My colleague, Green Plate Special columnist Christine Burns Rudalevige, has written this week about making sugar syrups to use in sodas and cocktails from garden herbs, berries, roots and rhizomes she can find – as much as possible – locally.

She shared her drinks ingredients list with me, and among the items on it, the one struck me immediately was ginger. I had assumed that ginger root, the type sold in stores, couldn’t be grown in Maine, and that the types of ginger my wife and I grow in our garden – European and Canadian ginger – were inedible.

As is often the case, I was wrong on both counts.

Diane Carbone, co-owner with husband Greg of Morning Glory Farm at 591 New Gloucester Road in North Yarmouth, grows baby ginger root to sell at their farm stand; it costs $16 a pound.

Root ginger is a tropical plant. According to the website, it will keep its leaves all year and survive outdoors in Zone 10, while losing its leaves in winter in areas as cool as Zone 7. Either way, such requirements preclude outdoor locations in Maine.

Carbone orders the ginger root she plants from an online source, and was just about to place her order when we talked in early November. She said she won’t start the seedlings until about March, however, and it takes some work.

She breaks up the root into fingers and plants them in flats, which she puts in a bathtub she encloses in plastic and heats so she can keep the temperature close to 80 degrees. The flats must be watered regularly. She transfers the seedlings to a plastic greenhouse when the temperatures begin to get warm in June, and while she raises the sides of the greenhouse when the summer heat kicks in, the ginger remains under cover all year long. It’s harvested in the fall – she was about to harvest the last of her crop when we spoke.

“What we harvest is baby ginger,” Carbone said. “The season is too short to get mature ginger, so there is no brown skin.” (At the grocery store, you’ll almost always find mature ginger root.)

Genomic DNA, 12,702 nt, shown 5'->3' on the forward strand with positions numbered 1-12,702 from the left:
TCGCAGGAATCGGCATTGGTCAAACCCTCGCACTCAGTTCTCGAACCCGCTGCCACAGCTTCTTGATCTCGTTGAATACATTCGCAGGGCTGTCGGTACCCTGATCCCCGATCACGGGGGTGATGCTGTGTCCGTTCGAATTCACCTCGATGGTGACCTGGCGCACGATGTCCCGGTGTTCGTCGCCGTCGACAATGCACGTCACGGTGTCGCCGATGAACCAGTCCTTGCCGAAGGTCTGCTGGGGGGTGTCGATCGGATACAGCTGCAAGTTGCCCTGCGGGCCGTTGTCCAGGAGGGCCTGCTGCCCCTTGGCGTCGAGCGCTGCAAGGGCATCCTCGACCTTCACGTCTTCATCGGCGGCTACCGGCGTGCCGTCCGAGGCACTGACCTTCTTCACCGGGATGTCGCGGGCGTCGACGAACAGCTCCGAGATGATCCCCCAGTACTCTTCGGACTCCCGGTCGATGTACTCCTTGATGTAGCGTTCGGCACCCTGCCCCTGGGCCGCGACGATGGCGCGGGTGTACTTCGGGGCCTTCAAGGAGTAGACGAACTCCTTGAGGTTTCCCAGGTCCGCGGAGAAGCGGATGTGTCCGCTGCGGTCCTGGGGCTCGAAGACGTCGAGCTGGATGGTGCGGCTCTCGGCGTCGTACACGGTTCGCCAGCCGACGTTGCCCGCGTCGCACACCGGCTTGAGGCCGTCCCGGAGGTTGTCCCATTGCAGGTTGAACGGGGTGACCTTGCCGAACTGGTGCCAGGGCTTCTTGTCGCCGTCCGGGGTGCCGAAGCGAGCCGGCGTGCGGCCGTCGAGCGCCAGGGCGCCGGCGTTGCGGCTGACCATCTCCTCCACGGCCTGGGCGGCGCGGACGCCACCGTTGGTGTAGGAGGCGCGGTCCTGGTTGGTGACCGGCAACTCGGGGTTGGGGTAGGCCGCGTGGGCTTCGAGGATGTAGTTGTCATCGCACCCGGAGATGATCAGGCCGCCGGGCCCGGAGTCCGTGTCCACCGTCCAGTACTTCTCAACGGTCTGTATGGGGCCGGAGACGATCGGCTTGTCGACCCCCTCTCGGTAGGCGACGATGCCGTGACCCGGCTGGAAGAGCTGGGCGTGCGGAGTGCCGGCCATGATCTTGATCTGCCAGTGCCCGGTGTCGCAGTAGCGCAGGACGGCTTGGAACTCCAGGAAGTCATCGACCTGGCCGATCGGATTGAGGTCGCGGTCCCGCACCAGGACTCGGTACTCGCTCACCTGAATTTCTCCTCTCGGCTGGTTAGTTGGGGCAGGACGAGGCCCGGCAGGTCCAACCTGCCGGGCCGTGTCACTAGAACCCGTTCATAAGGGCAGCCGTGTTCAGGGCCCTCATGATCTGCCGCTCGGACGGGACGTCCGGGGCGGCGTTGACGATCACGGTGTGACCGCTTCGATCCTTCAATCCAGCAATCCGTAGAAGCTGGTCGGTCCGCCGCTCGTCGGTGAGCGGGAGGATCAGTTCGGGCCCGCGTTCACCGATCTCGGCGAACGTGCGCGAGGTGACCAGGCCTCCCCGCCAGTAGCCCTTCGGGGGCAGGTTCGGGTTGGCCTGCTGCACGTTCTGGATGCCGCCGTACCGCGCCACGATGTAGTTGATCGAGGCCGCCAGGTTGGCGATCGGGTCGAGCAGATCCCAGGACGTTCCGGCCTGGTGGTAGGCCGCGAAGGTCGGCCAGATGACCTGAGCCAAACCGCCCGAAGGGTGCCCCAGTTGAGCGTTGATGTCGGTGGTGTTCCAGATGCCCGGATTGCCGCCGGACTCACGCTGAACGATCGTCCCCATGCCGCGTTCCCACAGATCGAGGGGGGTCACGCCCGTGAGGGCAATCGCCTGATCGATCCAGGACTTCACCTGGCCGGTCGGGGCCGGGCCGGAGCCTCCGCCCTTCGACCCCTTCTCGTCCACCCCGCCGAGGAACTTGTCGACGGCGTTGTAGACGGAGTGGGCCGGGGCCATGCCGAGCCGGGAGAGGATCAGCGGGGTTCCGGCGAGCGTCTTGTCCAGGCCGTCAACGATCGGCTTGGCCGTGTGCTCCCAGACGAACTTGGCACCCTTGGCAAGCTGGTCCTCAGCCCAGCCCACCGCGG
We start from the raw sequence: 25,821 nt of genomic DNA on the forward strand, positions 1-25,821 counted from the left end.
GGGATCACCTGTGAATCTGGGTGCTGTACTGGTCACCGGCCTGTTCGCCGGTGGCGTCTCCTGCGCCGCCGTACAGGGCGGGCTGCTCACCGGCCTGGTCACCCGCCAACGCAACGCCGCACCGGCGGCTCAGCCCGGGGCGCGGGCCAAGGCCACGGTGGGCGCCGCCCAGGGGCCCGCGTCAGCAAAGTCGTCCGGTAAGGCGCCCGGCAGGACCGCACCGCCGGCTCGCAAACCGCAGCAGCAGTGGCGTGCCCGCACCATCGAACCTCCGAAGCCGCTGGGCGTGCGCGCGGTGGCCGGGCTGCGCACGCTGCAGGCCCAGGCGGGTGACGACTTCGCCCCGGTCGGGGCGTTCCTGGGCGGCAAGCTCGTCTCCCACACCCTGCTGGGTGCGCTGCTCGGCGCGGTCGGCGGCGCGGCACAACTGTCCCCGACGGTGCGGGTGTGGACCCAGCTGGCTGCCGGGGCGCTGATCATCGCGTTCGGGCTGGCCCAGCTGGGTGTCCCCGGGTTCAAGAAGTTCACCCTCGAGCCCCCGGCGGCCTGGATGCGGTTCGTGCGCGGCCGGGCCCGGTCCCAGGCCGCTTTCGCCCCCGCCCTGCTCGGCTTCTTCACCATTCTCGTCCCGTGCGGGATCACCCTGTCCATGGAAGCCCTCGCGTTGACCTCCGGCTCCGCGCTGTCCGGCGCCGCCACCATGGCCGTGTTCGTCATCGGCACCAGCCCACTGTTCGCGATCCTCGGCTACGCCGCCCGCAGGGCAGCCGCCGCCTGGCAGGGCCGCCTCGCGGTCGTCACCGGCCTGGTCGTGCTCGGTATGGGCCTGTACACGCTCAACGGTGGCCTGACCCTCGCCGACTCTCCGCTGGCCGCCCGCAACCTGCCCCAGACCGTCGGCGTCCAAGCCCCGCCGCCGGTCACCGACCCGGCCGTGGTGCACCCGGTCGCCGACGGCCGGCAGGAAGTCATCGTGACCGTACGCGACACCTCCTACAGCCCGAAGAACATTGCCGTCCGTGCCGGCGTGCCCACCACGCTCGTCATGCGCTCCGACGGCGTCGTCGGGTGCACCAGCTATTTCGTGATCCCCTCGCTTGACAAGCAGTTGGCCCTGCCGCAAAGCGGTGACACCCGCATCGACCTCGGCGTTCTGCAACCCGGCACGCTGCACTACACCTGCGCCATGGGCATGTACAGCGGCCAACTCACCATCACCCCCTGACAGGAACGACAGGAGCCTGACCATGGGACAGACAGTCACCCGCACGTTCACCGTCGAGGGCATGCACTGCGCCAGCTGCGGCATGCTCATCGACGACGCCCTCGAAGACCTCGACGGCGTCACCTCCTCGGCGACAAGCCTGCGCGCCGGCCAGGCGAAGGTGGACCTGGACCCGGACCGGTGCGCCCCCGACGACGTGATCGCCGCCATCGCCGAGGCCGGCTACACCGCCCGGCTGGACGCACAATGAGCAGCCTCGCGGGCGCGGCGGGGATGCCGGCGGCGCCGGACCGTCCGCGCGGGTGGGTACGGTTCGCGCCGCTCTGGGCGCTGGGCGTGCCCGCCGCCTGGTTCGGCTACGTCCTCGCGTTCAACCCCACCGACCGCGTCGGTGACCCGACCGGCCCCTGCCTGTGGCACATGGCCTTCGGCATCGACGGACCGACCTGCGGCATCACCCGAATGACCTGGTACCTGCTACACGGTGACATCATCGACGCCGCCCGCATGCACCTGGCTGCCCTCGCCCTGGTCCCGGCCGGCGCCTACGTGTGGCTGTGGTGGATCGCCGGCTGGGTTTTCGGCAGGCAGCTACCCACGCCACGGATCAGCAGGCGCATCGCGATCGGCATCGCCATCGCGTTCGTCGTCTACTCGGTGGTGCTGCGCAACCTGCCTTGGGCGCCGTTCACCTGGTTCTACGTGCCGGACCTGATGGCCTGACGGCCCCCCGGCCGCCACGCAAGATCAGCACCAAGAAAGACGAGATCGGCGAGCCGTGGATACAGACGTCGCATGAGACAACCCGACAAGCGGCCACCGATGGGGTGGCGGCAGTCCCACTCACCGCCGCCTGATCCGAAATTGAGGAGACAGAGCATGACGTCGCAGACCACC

Once it is harvested, slice or grate the ginger to add to your cooking (baby ginger needn’t be peeled), and it stores well in the freezer, too.

The Gardening Knowhow website says you can grow ginger in containers, following the same basic methods that Carbone uses but bringing the containers inside once night-time temperatures drop to 50 degrees.

My wife Nancy and I grow European and Canadian ginger, Asarum europaeum and Canadense – which aren’t even in the same family as root ginger, Zingiber officinale. And while the leaves of both Canadian and European ginger are poisonous if eaten in significant quantities, the roots have been used as a folk medicine. Plants for a Future,, says Canadian ginger roots and flowers can be in place of true ginger; they taste like a mix of ginger and pepper but more aromatic. I don’t think we’ll try it.

The other ingredients my fellow columnist Christine says she uses to flavor sugar syrups are much more common in Maine.

Rosemary is a woody shrub, hardy to Zone 7, which means you will have to bring it inside for winters in Maine. That can be tricky if you don’t have a sunroom or at least a south-facing window. If your plant doesn’t get at least six hours of bright sunshine a day, it will need a fluorescent light to supplement the natural light. Don’t let the soil in the pot dry out completely, but make sure that the top of the pot is completely dry before watering.

Thyme is easier to grow in Maine, as it’s a Zone 5 plant. It works as a ground cover here and is so tough you can walk on it. It works nicely between bricks on a walk or a patio, releasing its wonderful fragrance when you step on it. It likes full sun and well-drained soil, and should be trimmed back in the spring.

• Lemongrass is a tropical, obviously not hardy in Maine, but it can be overwintered by cutting down the stalks and bringing the plant inside. Keep it in a south-facing window and lightly water it over the winter, before replanting it outside again come spring.

Basil is a tender annual, usually grown in the vegetable garden. It can be direct-seeded in Maine in late May, but it will do better if you plant seedlings in early to mid-April and transplant them outdoors when all danger of frost is past.

Nancy and I don’t grow mint, mostly because we don’t like it. Also, it’s aggressive – likely to take over your entire property. If you do plant it, put it in the middle of your vegetable garden and plant other crops around it. That way you will eradicate the mint when planting peas, corn, tomatoes or other good crops.

I still wouldn’t take a chance on it, as it’s difficult to remove. But I suspect avid cooks, like Christine, might think it’s worth the risk.

Tom Atwell is a freelance writer living and gardening in Cape Elizabeth. He can be contacted at 767-2297 or at: [email protected]

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